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#19895
paul315
Deelnemer

Good morning Bettie,

Sorry to log on after such a long absence and read about your troubles, but it is also good to see that you are still working on recovery and progressing in this positive side of your life. Diabetes may be a progressive disease that seemingly keeps advancing no matter what , but recovery does allow us to move forward and see progress unless we choose to let gambling take over again.

In a way I am a little reluctant to post to you, hoping that others will not feel slighted or forgotten; they are not, it is just that there are so many that have helped me it would be too difficult to post to or mention all. So my few post today is actually going out to all with gratitude for all that each has given me in my road of recovery. Thanks to all, my thoughts continue to be with each and every one here.

In reading some of your post I find that your comment above can relates to “Today’s thought from Hazelden” sent by Ken L and copied below, in that feeling sorry for yourself is not all bad if you accept and react to the reasons in a positive way.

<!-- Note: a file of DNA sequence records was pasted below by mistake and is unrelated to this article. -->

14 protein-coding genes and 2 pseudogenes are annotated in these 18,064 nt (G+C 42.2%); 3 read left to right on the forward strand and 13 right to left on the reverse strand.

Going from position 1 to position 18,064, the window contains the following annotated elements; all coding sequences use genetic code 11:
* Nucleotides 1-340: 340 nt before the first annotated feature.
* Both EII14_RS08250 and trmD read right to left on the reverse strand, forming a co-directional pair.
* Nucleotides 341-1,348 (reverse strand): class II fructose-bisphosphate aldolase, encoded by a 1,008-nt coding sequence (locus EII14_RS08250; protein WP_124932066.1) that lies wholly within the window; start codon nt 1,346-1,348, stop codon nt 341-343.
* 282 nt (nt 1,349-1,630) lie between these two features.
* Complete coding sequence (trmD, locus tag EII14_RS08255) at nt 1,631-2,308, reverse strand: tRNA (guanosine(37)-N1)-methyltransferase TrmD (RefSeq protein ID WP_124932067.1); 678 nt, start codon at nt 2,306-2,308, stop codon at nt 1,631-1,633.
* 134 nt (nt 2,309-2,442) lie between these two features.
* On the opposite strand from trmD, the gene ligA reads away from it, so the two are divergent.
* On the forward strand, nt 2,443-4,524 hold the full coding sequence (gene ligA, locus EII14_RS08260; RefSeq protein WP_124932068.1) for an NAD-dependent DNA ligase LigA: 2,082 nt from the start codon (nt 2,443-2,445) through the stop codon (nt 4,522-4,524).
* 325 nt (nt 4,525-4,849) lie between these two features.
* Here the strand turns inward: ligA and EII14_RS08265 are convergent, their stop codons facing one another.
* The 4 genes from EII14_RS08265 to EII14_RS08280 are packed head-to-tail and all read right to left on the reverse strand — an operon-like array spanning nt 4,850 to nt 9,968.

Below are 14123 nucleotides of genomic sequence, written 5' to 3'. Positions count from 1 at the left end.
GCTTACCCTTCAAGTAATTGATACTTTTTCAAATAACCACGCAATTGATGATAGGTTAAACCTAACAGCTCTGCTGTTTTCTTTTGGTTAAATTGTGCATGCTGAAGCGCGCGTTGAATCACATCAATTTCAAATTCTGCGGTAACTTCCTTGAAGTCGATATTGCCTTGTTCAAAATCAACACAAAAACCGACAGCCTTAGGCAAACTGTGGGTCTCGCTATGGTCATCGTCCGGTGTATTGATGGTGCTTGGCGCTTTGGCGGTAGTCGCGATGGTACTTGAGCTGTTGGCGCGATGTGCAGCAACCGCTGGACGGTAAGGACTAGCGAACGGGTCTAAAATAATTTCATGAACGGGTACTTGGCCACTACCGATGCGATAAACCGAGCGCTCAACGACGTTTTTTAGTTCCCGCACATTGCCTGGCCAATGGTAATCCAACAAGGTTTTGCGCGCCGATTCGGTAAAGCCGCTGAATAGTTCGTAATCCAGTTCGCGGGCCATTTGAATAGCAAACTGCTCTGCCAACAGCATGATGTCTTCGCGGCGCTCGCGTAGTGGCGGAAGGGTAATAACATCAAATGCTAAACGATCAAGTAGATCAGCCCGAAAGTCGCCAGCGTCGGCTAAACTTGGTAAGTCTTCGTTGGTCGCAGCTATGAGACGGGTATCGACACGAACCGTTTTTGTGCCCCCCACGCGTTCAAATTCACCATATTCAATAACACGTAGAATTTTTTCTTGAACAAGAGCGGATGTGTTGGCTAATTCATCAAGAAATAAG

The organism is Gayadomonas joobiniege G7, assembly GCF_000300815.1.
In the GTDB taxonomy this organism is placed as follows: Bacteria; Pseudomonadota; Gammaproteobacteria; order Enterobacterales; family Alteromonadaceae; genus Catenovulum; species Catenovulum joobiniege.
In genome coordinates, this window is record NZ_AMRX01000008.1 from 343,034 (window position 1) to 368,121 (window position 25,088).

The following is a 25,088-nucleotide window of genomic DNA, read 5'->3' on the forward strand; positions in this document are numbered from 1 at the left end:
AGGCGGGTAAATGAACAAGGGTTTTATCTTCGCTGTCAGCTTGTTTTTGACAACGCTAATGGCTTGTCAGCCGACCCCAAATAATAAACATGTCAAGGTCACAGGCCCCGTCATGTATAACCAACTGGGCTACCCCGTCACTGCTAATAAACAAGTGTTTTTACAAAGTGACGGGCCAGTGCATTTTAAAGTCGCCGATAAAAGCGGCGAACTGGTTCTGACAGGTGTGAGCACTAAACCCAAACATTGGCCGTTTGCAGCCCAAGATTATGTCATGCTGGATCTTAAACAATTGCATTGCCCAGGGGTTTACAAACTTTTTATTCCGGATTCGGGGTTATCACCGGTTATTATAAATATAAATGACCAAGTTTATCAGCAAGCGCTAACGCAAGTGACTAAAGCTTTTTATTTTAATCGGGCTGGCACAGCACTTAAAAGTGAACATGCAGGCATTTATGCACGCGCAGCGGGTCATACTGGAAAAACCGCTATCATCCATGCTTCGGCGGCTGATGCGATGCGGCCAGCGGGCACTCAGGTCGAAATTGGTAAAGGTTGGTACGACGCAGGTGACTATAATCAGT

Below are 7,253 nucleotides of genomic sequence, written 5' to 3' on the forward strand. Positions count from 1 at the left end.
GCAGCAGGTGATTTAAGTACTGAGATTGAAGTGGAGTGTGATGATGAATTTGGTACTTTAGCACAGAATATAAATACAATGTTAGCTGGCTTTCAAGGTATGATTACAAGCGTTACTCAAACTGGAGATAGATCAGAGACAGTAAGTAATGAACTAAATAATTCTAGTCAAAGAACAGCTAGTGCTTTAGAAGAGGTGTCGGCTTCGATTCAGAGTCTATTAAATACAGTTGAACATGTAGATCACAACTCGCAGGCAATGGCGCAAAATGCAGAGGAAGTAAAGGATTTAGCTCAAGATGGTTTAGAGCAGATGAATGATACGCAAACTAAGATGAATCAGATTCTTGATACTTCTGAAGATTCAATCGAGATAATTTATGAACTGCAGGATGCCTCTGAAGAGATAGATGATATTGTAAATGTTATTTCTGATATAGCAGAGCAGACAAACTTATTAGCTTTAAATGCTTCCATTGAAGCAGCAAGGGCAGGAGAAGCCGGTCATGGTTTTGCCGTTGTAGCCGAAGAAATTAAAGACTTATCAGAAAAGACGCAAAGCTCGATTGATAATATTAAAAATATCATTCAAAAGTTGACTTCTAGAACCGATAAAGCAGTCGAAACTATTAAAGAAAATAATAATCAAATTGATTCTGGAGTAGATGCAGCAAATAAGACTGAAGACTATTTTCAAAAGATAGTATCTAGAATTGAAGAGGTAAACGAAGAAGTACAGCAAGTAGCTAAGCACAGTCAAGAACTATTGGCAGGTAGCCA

God’s speed. Stay strong. Keep on keeping on.

Your friend Larry

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Today’s thought from Hazelden

Acceptance is not submission; it is acknowledgment of the facts of a situation. Then deciding what you’re going to do about it.
–Kathleen Casey Theisen

Recovery offers us courage to make choices about the events of our lives. Passive compliance with whatever is occurring need no longer dominate our pattern of behavior. Powerlessly watching our lives go by was common for many of us, and our feelings of powerlessness escalated the more idle we were.

Today, action is called for — thoughtful action in response to the situations begging for our attention. Recovery’s greatest gift is the courage to take action, to make decisions that will benefit us as well as the people who are close to us. Courage is the byproduct of our spiritual progress, courage to accept what we cannot change, believing that all will be well, courage to change in ourselves what we do have control over.

An exhilaration about life accompanies the taking of action. The spell that idleness casts over us is broken, and subsequent actions are even easier to take. Clearly, making a choice and acting on it is healthful. The program has given us the tools to do both.

Decisions will be called for today. I will be patient with myself, and thoughtful. I will listen closely to the guidance that comes from those around me.